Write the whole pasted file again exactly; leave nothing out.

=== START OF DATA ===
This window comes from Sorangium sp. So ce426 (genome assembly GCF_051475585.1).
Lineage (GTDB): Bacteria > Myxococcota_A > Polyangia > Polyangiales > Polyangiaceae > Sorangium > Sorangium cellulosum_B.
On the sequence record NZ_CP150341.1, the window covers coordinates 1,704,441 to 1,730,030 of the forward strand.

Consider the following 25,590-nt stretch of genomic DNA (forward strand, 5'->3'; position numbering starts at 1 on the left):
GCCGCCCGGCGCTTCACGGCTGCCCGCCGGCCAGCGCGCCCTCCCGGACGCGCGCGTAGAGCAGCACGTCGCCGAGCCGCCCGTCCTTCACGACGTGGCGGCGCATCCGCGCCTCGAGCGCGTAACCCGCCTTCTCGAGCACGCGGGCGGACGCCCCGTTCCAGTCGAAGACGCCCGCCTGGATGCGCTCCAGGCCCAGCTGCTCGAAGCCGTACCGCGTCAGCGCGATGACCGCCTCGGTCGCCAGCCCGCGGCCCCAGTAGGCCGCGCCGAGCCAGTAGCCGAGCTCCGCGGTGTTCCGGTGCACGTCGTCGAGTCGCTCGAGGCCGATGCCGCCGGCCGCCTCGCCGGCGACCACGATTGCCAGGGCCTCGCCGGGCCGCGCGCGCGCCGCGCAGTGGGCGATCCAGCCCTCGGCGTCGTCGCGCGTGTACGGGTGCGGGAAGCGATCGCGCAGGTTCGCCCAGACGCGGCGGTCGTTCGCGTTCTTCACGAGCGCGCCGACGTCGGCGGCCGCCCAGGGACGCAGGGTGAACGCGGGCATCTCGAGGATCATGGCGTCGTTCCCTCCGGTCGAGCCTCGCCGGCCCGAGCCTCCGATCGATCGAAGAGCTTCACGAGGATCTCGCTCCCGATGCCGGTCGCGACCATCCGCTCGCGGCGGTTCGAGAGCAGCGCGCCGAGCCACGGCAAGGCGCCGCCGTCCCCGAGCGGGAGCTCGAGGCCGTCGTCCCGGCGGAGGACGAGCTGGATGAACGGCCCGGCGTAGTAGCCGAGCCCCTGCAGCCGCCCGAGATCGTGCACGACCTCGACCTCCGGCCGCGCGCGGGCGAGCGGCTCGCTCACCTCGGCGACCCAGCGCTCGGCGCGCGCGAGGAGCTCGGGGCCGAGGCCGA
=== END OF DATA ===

This window comes from Sorangium sp. So ce426 (genome assembly GCF_051475585.1).
Lineage (GTDB): Bacteria > Myxococcota_A > Polyangia > Polyangiales > Polyangiaceae > Sorangium > Sorangium cellulosum_B.
On the sequence record NZ_CP150341.1, the window covers coordinates 1,704,441 to 1,730,030 of the forward strand.

Consider the following 25,590-nt stretch of genomic DNA (forward strand, 5'->3'; position numbering starts at 1 on the left):
GCCGCCCGGCGCTTCACGGCTGCCCGCCGGCCAGCGCGCCCTCCCGGACGCGCGCGTAGAGCAGCACGTCGCCGAGCCGCCCGTCCTTCACGACGTGGCGGCGCATCCGCGCCTCGAGCGCGTAACCCGCCTTCTCGAGCACGCGGGCGGACGCCCCGTTCCAGTCGAAGACGCCCGCCTGGATGCGCTCCAGGCCCAGCTGCTCGAAGCCGTACCGCGTCAGCGCGATGACCGCCTCGGTCGCCAGCCCGCGGCCCCAGTAGGCCGCGCCGAGCCAGTAGCCGAGCTCCGCGGTGTTCCGGTGCACGTCGTCGAGTCGCTCGAGGCCGATGCCGCCGGCCGCCTCGCCGGCGACCACGATTGCCAGGGCCTCGCCGGGCCGCGCGCGCGCCGCGCAGTGGGCGATCCAGCCCTCGGCGTCGTCGCGCGTGTACGGGTGCGGGAAGCGATCGCGCAGGTTCGCCCAGACGCGGCGGTCGTTCGCGTTCTTCACGAGCGCGCCGACGTCGGCGGCCGCCCAGGGACGCAGGGTGAACGCGGGCATCTCGAGGATCATGGCGTCGTTCCCTCCGGTCGAGCCTCGCCGGCCCGAGCCTCCGATCGATCGAAGAGCTTCACGAGGATCTCGCTCCCGATGCCGGTCGCGACCATCCGCTCGCGGCGGTTCGAGAGCAGCGCGCCGAGCCACGGCAAGGCGCCGCCGTCCCCGAGCGGGAGCTCGAGGCCGTCGTCCCGGCGGAGGACGAGCTGGATGAACGGCCCGGCGTAGTAGCCGAGCCCCTGCAGCCGCCCGAGATCGTGCACGACCTCGACCTCCGGCCGCGCGCGGGCGAGCGGCTCGCTCACCTCGGCGACCCAGCGCTCGGCGCGCGCGAGGAGCTCGGGGCCGAGGCCGA